Few people would dispute the fact that our country has a broken immigration system. More than 11 million people are living in the United States without legal status, millions of people are waiting to be reunited with their families, and employers are not able to recruit the foreign-born workers our economy needs. But the effects of this broken system extend beyond immigrant workers, their families, and employers; all American workers are harmed by the nation’s dysfunctional immigration policies. Specifically, they are harmed because our immigration system undermines the employment protections of immigrants and subsequently erodes the effectiveness of employment laws for all workers.
To fully understand why American workers are harmed, one must first consider the role of immigration enforcement in the workplace and how it affects the employment rights of immigrant workers. Under current immigration law, it is illegal for employers to knowingly hire undocumented workers. Despite this prohibition, unscrupulous employers use workers’ undocumented status to avoid compliance with employment laws and deter them from filing formal employment complaints with federal agencies. Many of these employers have therefore managed to go unpunished for their unlawful employment actions.
The enforcement of employment laws is triggered primarily by employees who file formal complaints with federal agencies charged with employment-law enforcement. Therefore, when immigrants are unable to invoke their labor and employment rights, the overall effectiveness of employment laws also declines, as fewer employers are punished for their unlawful employment actions. This means that American workers are more susceptible to workplace violations such as wage and hour violations or unsafe working conditions. Passing common-sense immigration reform—such as the Border Security, Economic Opportunity, and Immigration Modernization Act, or S. 744, passed by the Senate on June 27—will fix this problem.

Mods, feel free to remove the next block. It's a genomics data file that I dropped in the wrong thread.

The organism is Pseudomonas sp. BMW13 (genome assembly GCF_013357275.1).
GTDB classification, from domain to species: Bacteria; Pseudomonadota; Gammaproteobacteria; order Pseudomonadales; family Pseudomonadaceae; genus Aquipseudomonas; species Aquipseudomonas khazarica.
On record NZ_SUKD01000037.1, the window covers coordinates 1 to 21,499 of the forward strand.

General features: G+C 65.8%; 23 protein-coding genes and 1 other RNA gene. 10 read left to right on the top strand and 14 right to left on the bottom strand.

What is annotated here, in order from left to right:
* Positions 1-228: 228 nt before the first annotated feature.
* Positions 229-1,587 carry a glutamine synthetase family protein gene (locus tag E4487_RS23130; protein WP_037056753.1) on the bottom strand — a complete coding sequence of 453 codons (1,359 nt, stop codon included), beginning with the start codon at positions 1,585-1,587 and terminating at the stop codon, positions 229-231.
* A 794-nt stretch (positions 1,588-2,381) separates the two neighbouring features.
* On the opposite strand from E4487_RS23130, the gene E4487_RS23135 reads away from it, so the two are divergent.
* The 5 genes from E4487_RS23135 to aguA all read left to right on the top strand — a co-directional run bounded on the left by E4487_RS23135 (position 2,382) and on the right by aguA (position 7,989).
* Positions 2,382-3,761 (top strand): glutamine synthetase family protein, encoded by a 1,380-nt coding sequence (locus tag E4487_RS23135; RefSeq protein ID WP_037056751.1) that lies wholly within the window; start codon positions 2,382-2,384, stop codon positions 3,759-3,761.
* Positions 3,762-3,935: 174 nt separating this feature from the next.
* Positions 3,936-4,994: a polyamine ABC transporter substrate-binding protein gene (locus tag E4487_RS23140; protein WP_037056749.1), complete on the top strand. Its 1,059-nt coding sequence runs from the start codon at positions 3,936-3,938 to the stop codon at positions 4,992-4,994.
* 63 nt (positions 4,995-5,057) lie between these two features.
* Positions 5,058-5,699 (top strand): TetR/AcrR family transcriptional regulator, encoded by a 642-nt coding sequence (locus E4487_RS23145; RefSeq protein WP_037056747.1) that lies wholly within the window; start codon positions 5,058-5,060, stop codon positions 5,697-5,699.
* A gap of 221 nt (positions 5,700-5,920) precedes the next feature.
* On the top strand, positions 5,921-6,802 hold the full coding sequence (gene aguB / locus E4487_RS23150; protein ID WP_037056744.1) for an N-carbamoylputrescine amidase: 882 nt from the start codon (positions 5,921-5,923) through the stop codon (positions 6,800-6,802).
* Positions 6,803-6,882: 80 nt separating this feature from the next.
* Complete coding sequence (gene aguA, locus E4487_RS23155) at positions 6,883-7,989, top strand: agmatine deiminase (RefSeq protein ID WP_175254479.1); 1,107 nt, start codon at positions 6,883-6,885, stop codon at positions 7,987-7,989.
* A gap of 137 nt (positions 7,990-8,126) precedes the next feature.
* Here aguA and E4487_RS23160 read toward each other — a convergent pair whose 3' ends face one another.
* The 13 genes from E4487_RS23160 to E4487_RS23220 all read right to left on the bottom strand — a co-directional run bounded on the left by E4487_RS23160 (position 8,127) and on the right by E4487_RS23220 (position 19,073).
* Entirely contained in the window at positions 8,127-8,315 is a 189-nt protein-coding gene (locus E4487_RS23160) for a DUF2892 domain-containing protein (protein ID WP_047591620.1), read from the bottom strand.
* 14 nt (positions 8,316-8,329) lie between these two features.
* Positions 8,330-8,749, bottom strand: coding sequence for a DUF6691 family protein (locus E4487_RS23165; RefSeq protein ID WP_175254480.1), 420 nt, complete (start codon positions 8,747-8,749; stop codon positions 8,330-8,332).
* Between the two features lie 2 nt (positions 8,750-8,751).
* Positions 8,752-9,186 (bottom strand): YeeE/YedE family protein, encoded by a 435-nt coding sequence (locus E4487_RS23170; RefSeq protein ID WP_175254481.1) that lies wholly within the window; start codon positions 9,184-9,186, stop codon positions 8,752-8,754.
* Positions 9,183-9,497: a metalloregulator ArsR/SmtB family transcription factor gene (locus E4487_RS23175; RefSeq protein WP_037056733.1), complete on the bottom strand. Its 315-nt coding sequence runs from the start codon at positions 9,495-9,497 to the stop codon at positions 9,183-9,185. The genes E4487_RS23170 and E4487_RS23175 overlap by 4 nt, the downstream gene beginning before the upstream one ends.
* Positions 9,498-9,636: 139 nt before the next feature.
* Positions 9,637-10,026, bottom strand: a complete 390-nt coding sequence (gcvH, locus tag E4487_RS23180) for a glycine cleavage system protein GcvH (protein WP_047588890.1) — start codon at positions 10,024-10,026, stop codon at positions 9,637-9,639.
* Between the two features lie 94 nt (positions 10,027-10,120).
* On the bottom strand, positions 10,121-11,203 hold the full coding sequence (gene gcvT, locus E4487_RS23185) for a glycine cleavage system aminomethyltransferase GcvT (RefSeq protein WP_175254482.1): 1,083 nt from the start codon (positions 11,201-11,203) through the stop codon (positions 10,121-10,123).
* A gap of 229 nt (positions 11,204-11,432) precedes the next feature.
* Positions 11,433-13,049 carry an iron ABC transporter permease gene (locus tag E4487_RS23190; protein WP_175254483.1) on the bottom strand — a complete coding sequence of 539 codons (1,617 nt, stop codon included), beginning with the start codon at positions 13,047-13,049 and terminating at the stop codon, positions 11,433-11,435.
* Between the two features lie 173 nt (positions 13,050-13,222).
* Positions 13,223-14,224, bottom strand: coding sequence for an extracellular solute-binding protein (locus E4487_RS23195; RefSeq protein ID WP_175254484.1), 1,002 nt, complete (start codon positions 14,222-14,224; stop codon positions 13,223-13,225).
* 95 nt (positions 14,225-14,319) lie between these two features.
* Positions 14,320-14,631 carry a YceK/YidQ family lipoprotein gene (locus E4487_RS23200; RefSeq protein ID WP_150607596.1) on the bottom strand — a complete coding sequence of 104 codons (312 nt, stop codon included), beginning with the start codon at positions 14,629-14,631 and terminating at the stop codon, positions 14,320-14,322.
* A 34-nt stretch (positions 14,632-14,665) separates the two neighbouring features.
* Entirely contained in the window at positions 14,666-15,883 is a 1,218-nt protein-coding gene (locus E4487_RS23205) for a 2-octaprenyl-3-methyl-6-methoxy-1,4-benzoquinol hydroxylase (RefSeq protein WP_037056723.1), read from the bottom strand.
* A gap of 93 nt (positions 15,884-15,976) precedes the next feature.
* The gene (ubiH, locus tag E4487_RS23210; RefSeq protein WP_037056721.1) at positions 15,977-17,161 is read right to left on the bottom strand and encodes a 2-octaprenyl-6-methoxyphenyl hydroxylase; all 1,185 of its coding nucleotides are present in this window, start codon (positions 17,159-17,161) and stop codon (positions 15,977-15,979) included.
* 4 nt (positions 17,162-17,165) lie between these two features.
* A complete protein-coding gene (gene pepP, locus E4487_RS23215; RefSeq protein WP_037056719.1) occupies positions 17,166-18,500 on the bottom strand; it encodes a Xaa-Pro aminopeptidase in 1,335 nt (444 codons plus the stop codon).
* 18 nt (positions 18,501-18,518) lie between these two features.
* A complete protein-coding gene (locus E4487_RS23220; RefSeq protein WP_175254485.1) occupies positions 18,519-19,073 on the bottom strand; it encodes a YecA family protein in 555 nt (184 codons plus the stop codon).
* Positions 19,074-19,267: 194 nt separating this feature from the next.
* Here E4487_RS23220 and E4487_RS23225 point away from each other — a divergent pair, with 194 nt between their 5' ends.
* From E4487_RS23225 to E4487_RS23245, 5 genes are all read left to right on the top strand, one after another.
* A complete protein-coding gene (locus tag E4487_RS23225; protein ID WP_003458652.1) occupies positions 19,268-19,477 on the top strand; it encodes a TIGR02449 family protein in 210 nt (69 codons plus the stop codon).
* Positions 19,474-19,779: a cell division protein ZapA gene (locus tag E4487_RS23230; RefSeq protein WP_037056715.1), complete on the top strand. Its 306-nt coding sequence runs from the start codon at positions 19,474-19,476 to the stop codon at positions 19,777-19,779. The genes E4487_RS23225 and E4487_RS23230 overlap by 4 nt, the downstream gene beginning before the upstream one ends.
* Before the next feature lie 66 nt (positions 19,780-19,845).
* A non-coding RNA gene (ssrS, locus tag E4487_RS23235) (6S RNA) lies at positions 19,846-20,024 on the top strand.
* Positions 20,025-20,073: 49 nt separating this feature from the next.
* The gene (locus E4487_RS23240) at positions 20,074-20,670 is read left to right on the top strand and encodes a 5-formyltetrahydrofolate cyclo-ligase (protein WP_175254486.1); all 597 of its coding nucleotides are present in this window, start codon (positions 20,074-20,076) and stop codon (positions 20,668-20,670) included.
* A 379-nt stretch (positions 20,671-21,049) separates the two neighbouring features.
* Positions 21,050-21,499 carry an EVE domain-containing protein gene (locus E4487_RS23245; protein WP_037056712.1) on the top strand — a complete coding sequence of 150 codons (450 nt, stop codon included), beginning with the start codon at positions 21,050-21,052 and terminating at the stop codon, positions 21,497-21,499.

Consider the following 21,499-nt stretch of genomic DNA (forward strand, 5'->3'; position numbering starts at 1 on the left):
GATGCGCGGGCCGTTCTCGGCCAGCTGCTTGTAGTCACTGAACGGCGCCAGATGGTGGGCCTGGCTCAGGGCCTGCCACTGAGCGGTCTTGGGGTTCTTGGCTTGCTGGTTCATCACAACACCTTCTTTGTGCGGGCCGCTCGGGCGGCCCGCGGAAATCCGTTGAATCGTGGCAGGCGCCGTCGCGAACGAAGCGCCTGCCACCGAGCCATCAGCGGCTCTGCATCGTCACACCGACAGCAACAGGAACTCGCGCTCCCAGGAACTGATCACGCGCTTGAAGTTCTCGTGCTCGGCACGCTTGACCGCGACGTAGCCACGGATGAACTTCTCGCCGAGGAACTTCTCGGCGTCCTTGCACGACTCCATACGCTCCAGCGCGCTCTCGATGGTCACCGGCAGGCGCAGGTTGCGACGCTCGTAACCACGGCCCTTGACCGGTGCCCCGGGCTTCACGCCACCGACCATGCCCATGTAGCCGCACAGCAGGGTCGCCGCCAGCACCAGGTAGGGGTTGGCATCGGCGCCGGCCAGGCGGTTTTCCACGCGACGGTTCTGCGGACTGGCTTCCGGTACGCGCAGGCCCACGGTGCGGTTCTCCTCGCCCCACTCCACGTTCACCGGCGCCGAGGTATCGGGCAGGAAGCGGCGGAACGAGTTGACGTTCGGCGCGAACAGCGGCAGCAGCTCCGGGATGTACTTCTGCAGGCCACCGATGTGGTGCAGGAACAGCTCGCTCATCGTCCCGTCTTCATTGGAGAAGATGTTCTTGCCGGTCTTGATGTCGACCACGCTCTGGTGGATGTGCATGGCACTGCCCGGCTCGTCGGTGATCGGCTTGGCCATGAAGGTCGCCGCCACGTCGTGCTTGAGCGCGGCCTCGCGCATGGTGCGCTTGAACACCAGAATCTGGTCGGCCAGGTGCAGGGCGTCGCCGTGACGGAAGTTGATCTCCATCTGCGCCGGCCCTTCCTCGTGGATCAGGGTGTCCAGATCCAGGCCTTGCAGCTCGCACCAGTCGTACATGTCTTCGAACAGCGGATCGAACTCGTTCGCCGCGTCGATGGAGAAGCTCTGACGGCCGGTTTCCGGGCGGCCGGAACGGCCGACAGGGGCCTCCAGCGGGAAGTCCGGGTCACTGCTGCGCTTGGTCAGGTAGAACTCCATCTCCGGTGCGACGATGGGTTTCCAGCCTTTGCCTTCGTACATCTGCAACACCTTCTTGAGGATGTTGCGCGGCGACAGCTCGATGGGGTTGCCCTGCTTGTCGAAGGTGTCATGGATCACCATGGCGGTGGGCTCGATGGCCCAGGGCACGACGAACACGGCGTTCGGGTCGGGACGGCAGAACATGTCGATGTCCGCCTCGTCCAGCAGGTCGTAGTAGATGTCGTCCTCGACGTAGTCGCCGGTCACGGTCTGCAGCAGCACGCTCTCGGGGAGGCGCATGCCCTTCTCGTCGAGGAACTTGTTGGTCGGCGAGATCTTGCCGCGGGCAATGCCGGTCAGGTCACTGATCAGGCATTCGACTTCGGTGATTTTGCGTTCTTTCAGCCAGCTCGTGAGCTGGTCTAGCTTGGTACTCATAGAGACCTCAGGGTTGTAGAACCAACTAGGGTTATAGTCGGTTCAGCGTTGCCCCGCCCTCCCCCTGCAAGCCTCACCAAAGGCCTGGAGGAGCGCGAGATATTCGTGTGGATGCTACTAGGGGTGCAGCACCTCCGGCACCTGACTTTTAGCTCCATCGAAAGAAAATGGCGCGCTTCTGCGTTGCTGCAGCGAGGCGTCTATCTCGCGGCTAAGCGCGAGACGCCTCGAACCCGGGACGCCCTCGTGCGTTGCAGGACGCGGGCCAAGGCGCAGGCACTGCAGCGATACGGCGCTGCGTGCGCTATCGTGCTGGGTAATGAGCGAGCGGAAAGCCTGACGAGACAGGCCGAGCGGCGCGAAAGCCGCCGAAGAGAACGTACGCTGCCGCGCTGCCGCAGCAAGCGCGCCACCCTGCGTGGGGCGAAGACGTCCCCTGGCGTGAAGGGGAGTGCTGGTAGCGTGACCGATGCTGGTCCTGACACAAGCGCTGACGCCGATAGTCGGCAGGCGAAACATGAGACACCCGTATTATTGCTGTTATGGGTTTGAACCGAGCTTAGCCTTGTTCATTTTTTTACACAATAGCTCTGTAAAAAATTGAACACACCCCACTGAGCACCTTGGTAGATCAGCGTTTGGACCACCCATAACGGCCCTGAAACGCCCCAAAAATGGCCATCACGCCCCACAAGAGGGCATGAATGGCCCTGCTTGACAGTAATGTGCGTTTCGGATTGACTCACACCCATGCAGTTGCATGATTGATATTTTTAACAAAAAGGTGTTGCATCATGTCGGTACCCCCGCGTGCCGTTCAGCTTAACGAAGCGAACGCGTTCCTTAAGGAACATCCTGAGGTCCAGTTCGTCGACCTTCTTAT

This issue brief reviews the current state of our immigration system and explains how a broken system undermines immigrants’ employment rights and subsequently harms American workers. The brief then highlights how immigration reform, which legalizes the undocumented population and fixes our immigration system, will strengthen immigrants’ employment rights and in turn provide Americans with safer workplaces.
Immigration enforcement in the workplace
The intersection of immigration and employment law in the modern era dates back to the Immigration Reform and Control Act of 1986, or IRCA. Prior to IRCA, the United States, like many other countries, relied on border security and deportations to deter and stop unlawful migration. When IRCA was enacted, our immigration policy shifted to include an enforcement strategy located at the point of hire. Congress thought that if undocumented immigrants could not secure employment, people would not migrate unlawfully to the United States. One of IRCA’s aims, therefore, was to eliminate economic opportunities for undocumented immigrants through the use of employer sanctions.